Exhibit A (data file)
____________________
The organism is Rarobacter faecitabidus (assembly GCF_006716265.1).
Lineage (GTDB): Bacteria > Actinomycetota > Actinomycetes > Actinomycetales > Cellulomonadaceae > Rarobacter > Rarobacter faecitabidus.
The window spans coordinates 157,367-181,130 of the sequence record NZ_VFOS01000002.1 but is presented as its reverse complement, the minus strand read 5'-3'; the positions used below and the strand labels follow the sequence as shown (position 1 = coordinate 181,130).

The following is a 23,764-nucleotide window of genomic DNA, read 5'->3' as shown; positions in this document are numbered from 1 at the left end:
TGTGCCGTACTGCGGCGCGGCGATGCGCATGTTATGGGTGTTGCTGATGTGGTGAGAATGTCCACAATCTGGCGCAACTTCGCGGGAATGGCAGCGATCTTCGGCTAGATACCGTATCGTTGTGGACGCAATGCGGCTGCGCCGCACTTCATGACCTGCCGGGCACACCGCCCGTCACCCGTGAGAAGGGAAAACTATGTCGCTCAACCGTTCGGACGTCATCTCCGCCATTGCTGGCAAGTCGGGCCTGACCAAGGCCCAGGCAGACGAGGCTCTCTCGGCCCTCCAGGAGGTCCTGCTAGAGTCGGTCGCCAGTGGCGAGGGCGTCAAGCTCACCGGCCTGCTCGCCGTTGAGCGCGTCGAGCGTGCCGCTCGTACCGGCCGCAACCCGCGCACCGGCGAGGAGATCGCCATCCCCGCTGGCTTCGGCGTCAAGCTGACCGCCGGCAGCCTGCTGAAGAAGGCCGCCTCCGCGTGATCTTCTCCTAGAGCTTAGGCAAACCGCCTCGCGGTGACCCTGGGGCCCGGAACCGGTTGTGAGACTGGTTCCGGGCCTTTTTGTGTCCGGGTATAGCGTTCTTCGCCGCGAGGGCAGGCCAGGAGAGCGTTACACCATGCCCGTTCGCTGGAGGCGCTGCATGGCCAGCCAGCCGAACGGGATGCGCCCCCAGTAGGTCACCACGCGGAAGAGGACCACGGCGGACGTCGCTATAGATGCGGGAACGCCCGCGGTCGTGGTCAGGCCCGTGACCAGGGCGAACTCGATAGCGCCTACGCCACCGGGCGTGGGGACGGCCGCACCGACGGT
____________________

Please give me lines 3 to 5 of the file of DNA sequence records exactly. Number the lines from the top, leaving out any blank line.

The window spans coordinates 157,367-181,130 of the sequence record NZ_VFOS01000002.1 but is presented as its reverse complement, the minus strand read 5'-3'; the positions used below and the strand labels follow the sequence as shown (position 1 = coordinate 181,130).

The following is a 23,764-nucleotide window of genomic DNA, read 5'->3' as shown; positions in this document are numbered from 1 at the left end:
TGTGCCGTACTGCGGCGCGGCGATGCGCATGTTATGGGTGTTGCTGATGTGGTGAGAATGTCCACAATCTGGCGCAACTTCGCGGGAATGGCAGCGATCTTCGGCTAGATACCGTATCGTTGTGGACGCAATGCGGCTGCGCCGCACTTCATGACCTGCCGGGCACACCGCCCGTCACCCGTGAGAAGGGAAAACTATGTCGCTCAACCGTTCGGACGTCATCTCCGCCATTGCTGGCAAGTCGGGCCTGACCAAGGCCCAGGCAGACGAGGCTCTCTCGGCCCTCCAGGAGGTCCTGCTAGAGTCGGTCGCCAGTGGCGAGGGCGTCAAGCTCACCGGCCTGCTCGCCGTTGAGCGCGTCGAGCGTGCCGCTCGTACCGGCCGCAACCCGCGCACCGGCGAGGAGATCGCCATCCCCGCTGGCTTCGGCGTCAAGCTGACCGCCGGCAGCCTGCTGAAGAAGGCCGCCTCCGCGTGATCTTCTCCTAGAGCTTAGGCAAACCGCCTCGCGGTGACCCTGGGGCCCGGAACCGGTTGTGAGACTGGTTCCGGGCCTTTTTGTGTCCGGGTATAGCGTTCTTCGCCGCGAGGGCAGGCCAGGAGAGCGTTACACCATGCCCGTTCGCTGGAGGCGCTGCATGGCCAGCCAGCCGAACGGGATGCGCCCCCAGTAGGTCACCACGCGGAAGAGGACCACGGCGGACGTCGCTATAGATGCGGGAACGCCCGCGGTCGTGGTCAGGCCCGTGACCAGGGCGAACTCGATAGCGCCTACGCCACCGGGCGTGGGGACGGCCGCACCGACGGT